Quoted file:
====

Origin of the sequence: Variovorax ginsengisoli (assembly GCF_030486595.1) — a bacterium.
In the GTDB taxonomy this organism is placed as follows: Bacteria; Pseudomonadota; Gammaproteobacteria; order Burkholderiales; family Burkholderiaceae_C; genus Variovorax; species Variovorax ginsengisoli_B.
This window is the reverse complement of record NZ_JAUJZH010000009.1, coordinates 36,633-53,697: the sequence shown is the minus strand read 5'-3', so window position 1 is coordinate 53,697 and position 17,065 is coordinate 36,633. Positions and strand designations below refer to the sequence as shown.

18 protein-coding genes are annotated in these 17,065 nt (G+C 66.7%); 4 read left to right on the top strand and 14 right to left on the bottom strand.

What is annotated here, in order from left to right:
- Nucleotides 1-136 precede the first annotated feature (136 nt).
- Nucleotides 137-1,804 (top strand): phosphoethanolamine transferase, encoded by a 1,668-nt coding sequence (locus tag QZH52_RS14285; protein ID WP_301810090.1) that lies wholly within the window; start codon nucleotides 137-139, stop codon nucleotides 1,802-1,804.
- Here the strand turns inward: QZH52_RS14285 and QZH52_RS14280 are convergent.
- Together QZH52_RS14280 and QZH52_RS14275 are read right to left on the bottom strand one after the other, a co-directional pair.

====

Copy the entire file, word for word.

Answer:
Origin of the sequence: Variovorax ginsengisoli (assembly GCF_030486595.1) — a bacterium.
In the GTDB taxonomy this organism is placed as follows: Bacteria; Pseudomonadota; Gammaproteobacteria; order Burkholderiales; family Burkholderiaceae_C; genus Variovorax; species Variovorax ginsengisoli_B.
This window is the reverse complement of record NZ_JAUJZH010000009.1, coordinates 36,633-53,697: the sequence shown is the minus strand read 5'-3', so window position 1 is coordinate 53,697 and position 17,065 is coordinate 36,633. Positions and strand designations below refer to the sequence as shown.

18 protein-coding genes are annotated in these 17,065 nt (G+C 66.7%); 4 read left to right on the top strand and 14 right to left on the bottom strand.

What is annotated here, in order from left to right:
- Nucleotides 1-136 precede the first annotated feature (136 nt).
- Nucleotides 137-1,804 (top strand): phosphoethanolamine transferase, encoded by a 1,668-nt coding sequence (locus tag QZH52_RS14285; protein ID WP_301810090.1) that lies wholly within the window; start codon nucleotides 137-139, stop codon nucleotides 1,802-1,804.
- Here the strand turns inward: QZH52_RS14285 and QZH52_RS14280 are convergent.
- Together QZH52_RS14280 and QZH52_RS14275 are read right to left on the bottom strand one after the other, a co-directional pair.